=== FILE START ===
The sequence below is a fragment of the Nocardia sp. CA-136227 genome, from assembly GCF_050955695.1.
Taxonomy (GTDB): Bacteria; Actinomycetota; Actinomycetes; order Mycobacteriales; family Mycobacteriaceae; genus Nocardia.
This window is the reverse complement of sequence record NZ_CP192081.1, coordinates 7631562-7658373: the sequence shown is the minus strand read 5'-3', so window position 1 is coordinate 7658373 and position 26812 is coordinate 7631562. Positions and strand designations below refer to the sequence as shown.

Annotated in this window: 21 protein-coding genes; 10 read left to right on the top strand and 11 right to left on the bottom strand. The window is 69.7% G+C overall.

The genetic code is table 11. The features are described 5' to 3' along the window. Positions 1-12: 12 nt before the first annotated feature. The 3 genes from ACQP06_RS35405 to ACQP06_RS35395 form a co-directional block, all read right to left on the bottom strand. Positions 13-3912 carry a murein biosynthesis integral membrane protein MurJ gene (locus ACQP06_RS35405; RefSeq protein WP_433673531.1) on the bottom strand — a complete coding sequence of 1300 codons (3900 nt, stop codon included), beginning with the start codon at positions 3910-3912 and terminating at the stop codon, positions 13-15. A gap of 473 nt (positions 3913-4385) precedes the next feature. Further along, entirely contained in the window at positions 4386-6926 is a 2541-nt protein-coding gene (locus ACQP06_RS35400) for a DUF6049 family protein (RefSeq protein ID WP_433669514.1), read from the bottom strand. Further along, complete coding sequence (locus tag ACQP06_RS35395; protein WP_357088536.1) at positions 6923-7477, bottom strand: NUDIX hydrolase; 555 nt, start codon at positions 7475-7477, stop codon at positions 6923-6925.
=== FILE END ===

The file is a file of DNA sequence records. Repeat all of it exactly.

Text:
The sequence below is a fragment of the Nocardia sp. CA-136227 genome, from assembly GCF_050955695.1.
Taxonomy (GTDB): Bacteria; Actinomycetota; Actinomycetes; order Mycobacteriales; family Mycobacteriaceae; genus Nocardia.
This window is the reverse complement of sequence record NZ_CP192081.1, coordinates 7631562-7658373: the sequence shown is the minus strand read 5'-3', so window position 1 is coordinate 7658373 and position 26812 is coordinate 7631562. Positions and strand designations below refer to the sequence as shown.

Annotated in this window: 21 protein-coding genes; 10 read left to right on the top strand and 11 right to left on the bottom strand. The window is 69.7% G+C overall.

The genetic code is table 11. The features are described 5' to 3' along the window. Positions 1-12: 12 nt before the first annotated feature. The 3 genes from ACQP06_RS35405 to ACQP06_RS35395 form a co-directional block, all read right to left on the bottom strand. Positions 13-3912 carry a murein biosynthesis integral membrane protein MurJ gene (locus ACQP06_RS35405; RefSeq protein WP_433673531.1) on the bottom strand — a complete coding sequence of 1300 codons (3900 nt, stop codon included), beginning with the start codon at positions 3910-3912 and terminating at the stop codon, positions 13-15. A gap of 473 nt (positions 3913-4385) precedes the next feature. Further along, entirely contained in the window at positions 4386-6926 is a 2541-nt protein-coding gene (locus ACQP06_RS35400) for a DUF6049 family protein (RefSeq protein ID WP_433669514.1), read from the bottom strand. Further along, complete coding sequence (locus tag ACQP06_RS35395; protein WP_357088536.1) at positions 6923-7477, bottom strand: NUDIX hydrolase; 555 nt, start codon at positions 7475-7477, stop codon at positions 6923-6925.